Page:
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Remarkable Living

This Singaporean vinyl collector has over 8,000 records – here’s how he shares his passion with family and friends

Music is how Singaporean vinyl enthusiast CK Teo bonds with his loved ones – the old-school way.

This Singaporean vinyl collector has over 8,000 records – here’s how he shares his passion with family and friends

CK Teo has amassed a collection of over 8,000 vinyl records over the past decade. (Photo: Threesixzero Productions)

For audiophiles, there is little else that can compare with the rich sound quality of vinyl discs when it comes to enjoying music recordings.

Even though there are now newer forms of digital music, there is still a demand for analogue sounds.

“I don’t think vinyl is dead – it has never been. There are still people who love the magic behind the analogue sound,” said entrepreneur CK Teo, who has amassed a collection of over 8,000 vinyl records over the past decade.

“I feel vinyls give a wider dynamic range typically. The warm sound that the vinyl creates is something that is very special. You can get more punch.”

His lifelong passion for music began at a young age when he first began listening to music on his father’s cassette tapes as a child.

“I don’t think vinyl is dead – it has never been," said CK Teo. (Photo: Threesixzero Productions)

“I still remember that magical moment when I first explored my dad’s mini compo and his cassette tapes. The first time I played an 80s compilation cassette tape, I was blown away by the melodies and the catchy tunes,” recalled Teo.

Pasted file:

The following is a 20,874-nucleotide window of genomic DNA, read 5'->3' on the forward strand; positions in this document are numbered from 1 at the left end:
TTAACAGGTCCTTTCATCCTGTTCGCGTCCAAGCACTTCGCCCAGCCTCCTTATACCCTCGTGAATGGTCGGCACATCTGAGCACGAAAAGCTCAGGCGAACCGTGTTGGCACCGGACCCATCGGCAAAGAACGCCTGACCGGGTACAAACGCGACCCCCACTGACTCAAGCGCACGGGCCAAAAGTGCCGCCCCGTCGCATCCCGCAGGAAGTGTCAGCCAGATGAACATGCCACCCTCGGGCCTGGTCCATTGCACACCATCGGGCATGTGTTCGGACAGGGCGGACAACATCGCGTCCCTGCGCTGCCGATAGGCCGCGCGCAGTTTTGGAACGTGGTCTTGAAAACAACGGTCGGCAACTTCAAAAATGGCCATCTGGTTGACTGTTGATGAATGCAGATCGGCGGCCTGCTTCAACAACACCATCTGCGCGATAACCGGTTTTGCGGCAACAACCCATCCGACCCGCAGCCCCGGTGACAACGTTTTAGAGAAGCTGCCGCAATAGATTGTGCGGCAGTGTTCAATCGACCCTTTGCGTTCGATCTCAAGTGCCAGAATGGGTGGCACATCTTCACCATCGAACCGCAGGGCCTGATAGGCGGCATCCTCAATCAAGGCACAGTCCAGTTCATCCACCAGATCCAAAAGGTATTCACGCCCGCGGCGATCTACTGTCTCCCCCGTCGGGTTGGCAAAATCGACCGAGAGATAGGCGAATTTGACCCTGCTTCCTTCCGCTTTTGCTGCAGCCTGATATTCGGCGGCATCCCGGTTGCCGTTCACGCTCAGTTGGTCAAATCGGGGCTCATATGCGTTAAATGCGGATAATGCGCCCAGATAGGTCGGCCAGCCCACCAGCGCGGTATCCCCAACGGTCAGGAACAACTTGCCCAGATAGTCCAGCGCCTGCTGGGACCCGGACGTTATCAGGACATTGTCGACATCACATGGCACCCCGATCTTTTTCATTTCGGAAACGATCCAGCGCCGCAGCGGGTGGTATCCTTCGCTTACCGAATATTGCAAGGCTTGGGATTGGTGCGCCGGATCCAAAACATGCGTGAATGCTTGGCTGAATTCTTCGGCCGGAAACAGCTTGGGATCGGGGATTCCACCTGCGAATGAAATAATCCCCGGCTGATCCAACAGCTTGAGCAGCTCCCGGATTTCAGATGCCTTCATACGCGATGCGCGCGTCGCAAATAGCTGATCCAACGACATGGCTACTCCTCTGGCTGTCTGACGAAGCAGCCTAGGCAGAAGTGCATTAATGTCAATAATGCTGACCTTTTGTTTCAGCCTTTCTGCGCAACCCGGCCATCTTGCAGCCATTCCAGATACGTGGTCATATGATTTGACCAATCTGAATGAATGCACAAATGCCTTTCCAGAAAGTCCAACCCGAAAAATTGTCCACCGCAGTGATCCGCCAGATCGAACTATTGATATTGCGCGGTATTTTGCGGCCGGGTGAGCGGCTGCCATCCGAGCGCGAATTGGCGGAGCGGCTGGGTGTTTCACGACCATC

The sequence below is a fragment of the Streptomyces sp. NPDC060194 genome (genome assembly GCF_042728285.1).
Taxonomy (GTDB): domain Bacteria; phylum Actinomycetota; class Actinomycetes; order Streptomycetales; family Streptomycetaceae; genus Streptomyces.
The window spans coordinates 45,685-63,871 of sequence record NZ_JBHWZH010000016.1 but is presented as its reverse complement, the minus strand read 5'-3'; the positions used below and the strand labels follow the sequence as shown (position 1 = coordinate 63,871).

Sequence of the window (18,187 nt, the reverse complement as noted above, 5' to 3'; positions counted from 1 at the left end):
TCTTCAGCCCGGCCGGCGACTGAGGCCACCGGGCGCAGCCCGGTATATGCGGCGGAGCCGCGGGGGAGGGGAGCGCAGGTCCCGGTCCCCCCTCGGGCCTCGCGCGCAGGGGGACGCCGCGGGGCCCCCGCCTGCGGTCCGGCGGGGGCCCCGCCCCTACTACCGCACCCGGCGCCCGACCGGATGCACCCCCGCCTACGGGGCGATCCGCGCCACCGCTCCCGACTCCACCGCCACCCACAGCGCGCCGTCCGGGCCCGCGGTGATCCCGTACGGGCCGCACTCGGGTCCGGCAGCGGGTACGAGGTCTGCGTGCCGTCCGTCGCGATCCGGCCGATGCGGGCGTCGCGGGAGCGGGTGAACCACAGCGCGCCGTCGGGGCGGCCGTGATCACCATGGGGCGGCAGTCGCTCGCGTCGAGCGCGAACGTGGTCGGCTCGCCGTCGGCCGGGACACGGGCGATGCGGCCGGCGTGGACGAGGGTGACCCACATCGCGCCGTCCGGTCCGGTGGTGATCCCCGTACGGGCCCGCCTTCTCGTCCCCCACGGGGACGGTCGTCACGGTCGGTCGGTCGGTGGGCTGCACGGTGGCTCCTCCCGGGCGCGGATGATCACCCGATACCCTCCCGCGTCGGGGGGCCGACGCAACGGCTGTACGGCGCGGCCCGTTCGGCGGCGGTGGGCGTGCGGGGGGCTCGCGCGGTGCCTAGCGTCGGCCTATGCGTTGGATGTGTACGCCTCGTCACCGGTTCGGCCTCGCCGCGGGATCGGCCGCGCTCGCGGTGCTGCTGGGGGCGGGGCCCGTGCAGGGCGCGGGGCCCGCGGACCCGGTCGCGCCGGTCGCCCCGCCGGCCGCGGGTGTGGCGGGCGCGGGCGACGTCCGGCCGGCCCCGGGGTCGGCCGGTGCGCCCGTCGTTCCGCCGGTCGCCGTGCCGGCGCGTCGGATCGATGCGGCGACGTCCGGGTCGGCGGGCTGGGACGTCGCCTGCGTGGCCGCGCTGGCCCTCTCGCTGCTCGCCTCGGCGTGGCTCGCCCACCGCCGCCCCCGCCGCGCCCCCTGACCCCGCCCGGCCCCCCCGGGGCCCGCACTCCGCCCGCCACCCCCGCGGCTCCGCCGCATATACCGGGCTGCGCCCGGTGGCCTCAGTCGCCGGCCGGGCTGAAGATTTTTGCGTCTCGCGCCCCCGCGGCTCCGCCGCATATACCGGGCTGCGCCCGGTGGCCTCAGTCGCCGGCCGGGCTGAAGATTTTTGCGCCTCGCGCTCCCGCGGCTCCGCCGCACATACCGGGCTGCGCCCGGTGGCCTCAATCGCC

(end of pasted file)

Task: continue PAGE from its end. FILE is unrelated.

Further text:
Since then, he has developed a strong interest in music and has spent a lifetime exploring the world of sound. Even when he was a teenager making mixtapes on a cassette player, he had already begun to harbour a dream of building a vinyl record collection.

“A little dream I had when I was younger was having a record room of my own with a ladder that I can climb up to access my records. At that time, I did not have enough money to buy records but I knew that one day, I would want to go into vinyl records,” he said.

Over three decades later, Teo finally achieved this childhood dream when he custom-designed a record room in his home complete with temperature control to keep the vinyls in good condition and floor to ceiling retractable shelves to house his records.

His library comprises records ranging from the more common 12-inch vinyls to the rarer 3-inch versions.

Inside Teo's record room. (Photo: Threesixzero Productions)

From his initial audio starting point of 80s music, he has expanded his listening horizon to include the genres of jazz, metal, world music and local pop. He credits the late BBC radio DJ John Peel, a champion of new music, for exposing him to interesting genres of music.

“The amazing thing about John Peel is that he did not just play mainstream music, he really got listeners to explore obscure music too,” said Teo.

The DJ hosted a show called “The Peel Sessions”, where artistes or bands were invited to the BBC studio to do a live recording of their music. Many of the sessions were released as vinyls.

“When you listen to The Peel Sessions, the sound is not so polished. It is somewhere between a raw live version and the final studio version,” he said. “I wanted to own all of them.”